Endocrine effects of opioid use
Opioids have a well-documented effect on two endocrine systems, according to Brennan. In the hypothalamic-pituitary-gonadal axis, opioids act as an inhibitor of gonadotropin-releasing hormone secretion in the hypothalamus, typically resulting in reduced testosterone levels. In men, effects can include decreased sperm production and intratesticular testosterone. In women, opioid therapy can limit the production of luteinizing hormone by binding to receptors in the pituitary gland, affecting the menstrual cycle and fertility.
Opioid therapy also has been shown to affect the hypothalamic-pituitary-adrenal axis, Brennan wrote, reducing the capacity of the pituitary to respond to corticotrophin-releasing hormone and interfering with the production of cortisol and dehydroepiandrosterone, also affecting sexual function in men and women.
“What you encounter as a clinician is that people are who are chronically habituated to opioids present with sexual dysfunction, erectile dysfunction, hypogonadism and loss of sex drive,” Aaron Vinik, MD, PhD, FCP, MACP, FACE, professor of medicine, pathology and neurobiology and director of the research and neuroendocrine unit at Eastern Virginia Medical School, told Endocrine Today. “[Symptoms] can be clinically difficult to elicit, and the endocrine workup is often extensive before you actually realize that this is all an effect of opioid abuse.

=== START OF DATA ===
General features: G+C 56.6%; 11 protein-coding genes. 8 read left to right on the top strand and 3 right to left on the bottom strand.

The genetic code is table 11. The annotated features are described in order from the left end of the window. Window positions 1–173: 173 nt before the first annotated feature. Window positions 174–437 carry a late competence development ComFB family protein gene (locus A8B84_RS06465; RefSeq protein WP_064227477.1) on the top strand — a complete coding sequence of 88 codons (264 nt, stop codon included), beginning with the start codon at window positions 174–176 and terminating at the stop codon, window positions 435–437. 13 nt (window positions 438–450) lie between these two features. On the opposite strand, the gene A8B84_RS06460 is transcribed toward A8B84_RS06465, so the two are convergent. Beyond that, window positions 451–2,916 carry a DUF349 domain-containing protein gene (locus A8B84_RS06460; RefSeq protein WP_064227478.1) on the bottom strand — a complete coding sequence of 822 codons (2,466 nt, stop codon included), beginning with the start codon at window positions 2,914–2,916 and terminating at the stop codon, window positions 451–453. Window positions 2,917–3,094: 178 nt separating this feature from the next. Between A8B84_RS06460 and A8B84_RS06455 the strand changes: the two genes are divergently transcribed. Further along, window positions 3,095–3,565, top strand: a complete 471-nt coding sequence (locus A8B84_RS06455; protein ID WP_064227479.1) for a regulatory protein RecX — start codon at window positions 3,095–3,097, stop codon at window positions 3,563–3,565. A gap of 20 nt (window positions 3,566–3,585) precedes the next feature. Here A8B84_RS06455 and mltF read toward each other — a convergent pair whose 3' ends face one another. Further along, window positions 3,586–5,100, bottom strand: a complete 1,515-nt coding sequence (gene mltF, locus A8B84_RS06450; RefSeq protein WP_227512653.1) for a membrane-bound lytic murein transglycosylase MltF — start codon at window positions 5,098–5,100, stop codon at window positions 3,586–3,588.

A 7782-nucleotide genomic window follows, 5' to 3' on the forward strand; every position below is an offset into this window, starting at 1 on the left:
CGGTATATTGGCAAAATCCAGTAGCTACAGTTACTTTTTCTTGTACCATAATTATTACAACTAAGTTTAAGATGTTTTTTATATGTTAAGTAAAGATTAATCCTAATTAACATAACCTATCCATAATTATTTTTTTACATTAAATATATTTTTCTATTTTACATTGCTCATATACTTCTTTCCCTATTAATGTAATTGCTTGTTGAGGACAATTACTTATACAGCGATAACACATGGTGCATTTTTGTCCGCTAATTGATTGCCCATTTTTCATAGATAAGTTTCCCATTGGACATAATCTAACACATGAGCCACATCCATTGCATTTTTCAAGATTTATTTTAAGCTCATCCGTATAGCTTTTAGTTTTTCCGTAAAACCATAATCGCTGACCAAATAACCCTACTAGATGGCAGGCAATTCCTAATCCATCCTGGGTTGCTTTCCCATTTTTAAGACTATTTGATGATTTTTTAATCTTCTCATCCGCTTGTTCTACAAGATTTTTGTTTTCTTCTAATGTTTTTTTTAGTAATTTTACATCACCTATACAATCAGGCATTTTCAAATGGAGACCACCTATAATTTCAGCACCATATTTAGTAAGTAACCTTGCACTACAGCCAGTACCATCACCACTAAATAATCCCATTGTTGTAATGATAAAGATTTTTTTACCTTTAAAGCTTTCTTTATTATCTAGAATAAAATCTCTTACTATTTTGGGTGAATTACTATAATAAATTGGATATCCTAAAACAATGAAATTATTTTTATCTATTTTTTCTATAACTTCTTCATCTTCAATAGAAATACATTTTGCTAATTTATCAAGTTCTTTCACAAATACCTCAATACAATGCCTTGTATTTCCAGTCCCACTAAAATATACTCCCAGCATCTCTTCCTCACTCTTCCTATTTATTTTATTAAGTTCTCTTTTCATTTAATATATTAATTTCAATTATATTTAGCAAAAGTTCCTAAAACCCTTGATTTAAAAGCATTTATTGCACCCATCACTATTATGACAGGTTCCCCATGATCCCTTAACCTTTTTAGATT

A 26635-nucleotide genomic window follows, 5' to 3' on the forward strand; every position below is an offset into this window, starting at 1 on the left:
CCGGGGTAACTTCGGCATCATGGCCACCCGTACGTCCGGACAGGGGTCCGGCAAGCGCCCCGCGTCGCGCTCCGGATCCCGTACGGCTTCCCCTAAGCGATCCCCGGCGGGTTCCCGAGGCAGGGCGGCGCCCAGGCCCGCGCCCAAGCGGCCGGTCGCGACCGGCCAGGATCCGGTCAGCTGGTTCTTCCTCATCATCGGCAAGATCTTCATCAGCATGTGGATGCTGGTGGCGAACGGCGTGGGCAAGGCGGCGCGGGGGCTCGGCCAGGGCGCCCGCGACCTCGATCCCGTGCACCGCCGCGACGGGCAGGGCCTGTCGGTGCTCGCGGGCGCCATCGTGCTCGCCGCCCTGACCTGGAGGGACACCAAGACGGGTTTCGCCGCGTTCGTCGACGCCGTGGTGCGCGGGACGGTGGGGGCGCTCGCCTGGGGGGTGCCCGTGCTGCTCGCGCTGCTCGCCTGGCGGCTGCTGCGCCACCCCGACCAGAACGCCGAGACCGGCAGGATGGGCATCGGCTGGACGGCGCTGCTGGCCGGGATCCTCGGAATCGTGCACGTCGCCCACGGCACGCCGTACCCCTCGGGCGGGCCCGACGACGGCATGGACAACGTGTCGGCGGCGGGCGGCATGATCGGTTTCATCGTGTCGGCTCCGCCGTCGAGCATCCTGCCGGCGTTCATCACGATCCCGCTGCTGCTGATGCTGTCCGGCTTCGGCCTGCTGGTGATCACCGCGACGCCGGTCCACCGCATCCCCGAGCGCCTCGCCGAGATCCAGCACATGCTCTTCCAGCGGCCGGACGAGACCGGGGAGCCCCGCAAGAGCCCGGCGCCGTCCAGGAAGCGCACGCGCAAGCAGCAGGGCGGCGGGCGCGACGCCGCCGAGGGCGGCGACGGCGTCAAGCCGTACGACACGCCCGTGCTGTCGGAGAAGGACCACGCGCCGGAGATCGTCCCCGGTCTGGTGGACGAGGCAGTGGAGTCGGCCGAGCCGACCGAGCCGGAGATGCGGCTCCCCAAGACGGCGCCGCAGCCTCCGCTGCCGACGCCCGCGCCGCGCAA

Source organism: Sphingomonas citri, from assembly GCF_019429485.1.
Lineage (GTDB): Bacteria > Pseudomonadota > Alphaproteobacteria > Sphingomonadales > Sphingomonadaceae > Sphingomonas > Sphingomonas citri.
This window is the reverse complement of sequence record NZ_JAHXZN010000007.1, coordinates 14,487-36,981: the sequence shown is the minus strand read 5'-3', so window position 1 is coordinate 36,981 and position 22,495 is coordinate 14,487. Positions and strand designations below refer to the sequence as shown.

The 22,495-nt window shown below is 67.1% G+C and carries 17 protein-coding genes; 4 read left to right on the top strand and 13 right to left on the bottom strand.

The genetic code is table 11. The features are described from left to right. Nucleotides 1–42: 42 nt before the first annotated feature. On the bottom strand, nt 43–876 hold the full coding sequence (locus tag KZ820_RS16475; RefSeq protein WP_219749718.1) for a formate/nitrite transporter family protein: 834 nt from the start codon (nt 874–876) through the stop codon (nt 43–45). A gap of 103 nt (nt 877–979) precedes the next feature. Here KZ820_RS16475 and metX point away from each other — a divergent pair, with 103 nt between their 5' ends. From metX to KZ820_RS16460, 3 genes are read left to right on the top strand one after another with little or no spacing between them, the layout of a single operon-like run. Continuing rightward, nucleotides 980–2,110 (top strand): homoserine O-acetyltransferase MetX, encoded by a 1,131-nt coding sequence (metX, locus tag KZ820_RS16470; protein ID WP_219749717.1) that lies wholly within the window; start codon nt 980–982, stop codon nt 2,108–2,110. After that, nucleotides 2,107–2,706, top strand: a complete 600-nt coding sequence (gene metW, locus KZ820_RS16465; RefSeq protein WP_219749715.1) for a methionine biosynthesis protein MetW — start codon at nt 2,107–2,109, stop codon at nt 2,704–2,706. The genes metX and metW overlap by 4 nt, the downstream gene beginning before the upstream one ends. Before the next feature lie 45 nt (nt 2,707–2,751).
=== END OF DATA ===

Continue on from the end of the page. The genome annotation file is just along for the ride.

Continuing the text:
“We have a big gap in understanding of the use of pain-relieving drugs when it comes to neuropathic and cancer-related pain,” Vinik said. “That’s different from people who are addicted.”